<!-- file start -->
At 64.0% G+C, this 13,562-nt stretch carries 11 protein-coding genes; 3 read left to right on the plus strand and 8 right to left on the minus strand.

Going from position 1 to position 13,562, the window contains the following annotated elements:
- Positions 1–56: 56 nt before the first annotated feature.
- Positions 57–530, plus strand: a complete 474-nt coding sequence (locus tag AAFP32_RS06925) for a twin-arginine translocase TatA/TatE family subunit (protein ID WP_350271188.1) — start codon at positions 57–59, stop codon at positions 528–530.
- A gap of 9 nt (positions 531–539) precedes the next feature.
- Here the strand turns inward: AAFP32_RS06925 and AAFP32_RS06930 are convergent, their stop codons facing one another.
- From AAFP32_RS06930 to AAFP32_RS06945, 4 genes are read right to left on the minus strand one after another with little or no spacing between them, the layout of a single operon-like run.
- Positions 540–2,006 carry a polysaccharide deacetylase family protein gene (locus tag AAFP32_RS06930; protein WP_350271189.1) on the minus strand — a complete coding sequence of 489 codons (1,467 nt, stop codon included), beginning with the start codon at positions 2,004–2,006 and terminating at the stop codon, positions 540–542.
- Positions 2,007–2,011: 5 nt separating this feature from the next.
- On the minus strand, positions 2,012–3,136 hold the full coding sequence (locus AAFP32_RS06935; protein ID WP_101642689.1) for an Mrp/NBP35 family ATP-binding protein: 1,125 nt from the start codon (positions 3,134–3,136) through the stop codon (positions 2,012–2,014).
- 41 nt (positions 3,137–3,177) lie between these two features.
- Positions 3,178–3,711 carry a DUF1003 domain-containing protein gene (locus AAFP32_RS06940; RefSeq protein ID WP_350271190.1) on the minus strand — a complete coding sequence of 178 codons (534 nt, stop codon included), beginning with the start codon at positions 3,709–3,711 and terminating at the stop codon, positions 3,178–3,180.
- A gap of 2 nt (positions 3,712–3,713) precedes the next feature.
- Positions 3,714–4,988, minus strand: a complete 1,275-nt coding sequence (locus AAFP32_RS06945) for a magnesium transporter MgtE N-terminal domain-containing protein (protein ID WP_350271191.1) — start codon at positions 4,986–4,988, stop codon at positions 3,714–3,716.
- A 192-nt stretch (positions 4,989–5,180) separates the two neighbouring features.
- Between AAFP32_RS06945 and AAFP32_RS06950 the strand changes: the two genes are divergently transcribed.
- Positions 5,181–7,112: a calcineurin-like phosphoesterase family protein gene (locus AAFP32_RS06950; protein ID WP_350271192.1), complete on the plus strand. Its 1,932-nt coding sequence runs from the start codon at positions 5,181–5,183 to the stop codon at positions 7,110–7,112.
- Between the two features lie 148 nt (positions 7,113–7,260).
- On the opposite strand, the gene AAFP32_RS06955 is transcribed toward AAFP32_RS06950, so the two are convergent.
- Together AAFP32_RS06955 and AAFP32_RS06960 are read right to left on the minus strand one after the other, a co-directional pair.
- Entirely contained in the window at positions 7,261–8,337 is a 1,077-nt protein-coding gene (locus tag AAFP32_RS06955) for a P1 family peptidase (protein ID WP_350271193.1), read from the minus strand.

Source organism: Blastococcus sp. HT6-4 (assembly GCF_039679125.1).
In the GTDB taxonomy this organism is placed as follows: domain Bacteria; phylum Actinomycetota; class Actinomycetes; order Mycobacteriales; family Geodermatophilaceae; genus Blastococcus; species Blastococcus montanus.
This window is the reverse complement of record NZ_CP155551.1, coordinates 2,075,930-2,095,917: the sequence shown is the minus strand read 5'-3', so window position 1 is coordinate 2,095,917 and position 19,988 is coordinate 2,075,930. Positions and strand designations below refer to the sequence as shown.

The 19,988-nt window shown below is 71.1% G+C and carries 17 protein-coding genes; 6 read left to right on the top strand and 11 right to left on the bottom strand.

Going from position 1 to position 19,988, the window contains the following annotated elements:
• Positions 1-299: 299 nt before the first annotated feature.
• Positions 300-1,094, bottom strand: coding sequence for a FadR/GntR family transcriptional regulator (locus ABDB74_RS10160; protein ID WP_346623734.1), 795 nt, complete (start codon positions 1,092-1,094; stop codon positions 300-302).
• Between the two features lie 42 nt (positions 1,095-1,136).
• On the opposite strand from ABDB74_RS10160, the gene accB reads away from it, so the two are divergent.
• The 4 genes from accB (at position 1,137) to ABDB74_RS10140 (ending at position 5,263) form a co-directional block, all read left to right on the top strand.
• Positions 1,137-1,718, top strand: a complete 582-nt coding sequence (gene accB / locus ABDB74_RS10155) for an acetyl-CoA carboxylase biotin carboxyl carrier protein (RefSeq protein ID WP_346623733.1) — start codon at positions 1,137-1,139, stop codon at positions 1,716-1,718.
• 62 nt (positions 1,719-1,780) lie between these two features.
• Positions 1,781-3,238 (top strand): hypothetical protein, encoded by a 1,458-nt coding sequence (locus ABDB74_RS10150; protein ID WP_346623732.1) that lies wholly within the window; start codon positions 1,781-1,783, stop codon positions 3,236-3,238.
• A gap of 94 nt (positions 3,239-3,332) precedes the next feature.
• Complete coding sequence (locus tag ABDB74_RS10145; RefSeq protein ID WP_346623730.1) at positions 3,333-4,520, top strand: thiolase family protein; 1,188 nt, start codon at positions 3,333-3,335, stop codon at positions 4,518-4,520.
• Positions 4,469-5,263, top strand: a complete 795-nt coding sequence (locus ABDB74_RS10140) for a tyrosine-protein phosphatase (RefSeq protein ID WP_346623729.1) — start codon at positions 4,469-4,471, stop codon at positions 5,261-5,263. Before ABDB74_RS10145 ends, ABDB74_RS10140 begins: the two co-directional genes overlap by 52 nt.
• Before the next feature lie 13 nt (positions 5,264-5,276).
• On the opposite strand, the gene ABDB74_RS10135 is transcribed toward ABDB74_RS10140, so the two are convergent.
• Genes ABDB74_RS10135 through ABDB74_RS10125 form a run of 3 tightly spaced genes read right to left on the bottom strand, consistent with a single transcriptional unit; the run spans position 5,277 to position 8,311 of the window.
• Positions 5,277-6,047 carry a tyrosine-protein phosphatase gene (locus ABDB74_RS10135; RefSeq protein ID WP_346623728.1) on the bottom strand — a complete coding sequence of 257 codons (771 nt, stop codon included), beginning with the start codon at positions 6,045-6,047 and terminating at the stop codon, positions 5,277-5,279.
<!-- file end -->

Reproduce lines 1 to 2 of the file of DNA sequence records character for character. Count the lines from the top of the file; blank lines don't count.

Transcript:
At 64.0% G+C, this 13,562-nt stretch carries 11 protein-coding genes; 3 read left to right on the plus strand and 8 right to left on the minus strand.

Going from position 1 to position 13,562, the window contains the following annotated elements: